Like classic stories before it (i.e., "Therese Raquin" of Emile Zola), as soon as the deed is done the evil lovers' passion begins to wane. Soon, the guilty couple's sceme begins to unravel under the gaze of such onlookers as Neff's savvy boss Keyes (Edward G. Robinson).
Neff goes from slimy seducer to avuncular protector of the next generation in this film, which is told in classic flashback style as the dying salesman leaves a Dictaphone confession.
In the final scenes of "Double Indemnity," Keyes, and the viewers, absorb the "things are not as they appear" message once again.
A helpful reminder for us all!
A screening of this film was offered as an option by my wonderful "Intro to Cinema" class at Hunter College in New York City. What a perfect way to demonstrate the joys of cinema noir!
Walter Neff is an insurance salesman for Pacific All Risk Insurance
Company. He falls for Phyllis Dietrichson, the wife of a client of his,
and is drawn into a plan to kill Mr. Dietrichson and pocket the
insurance money. Between the two of them they come up with the perfect
murder, so good it not only looks like an accident, but ensures that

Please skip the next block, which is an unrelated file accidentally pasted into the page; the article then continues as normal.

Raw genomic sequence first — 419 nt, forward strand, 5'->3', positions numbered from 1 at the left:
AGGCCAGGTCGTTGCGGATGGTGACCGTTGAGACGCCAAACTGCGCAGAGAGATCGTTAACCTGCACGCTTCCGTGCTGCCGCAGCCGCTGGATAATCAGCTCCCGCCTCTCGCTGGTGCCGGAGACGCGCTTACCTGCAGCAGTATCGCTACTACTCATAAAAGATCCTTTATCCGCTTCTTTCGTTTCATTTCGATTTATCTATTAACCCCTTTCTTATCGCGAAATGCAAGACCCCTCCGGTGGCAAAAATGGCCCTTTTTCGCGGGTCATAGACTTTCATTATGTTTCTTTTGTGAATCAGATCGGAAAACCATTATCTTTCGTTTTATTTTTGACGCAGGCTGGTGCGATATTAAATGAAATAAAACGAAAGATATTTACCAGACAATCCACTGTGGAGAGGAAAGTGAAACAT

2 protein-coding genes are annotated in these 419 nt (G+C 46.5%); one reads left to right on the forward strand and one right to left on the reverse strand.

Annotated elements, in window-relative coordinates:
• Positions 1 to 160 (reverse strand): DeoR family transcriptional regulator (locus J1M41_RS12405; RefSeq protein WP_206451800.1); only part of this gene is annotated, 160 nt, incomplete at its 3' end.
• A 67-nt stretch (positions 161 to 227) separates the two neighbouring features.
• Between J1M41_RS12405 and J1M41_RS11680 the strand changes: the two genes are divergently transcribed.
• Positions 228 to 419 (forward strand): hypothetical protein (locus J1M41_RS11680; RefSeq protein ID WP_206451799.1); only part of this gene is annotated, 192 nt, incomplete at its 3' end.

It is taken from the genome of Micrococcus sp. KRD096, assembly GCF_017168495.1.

the insurance pays out double the usual sum insured - double indemnity.
Between them and the money stands Barton Keyes, Pacific Insurance's
Head of Claims. Experienced, wily and possessing a sixth sense for
claims fraud he is a formidable adversary...
Brilliant crime drama - a film-noir classic. Written by Raymond Chandler book and directed by master-director Billy Wilder, this is great on so many levels: the clever plot (especially the murder plan, which is so good you almost want them to succeed); the snappy, often funny, dialogue and the excellent, engaging performances. Moreover, there's a smoothness and coolness about this, a hallmark of film noir.
Only things missing from making this one of the greatest movies of all times is a good twist and possibly less predictability. The use of flashbacks to tell the story sort of gives away the direction the plot is taking.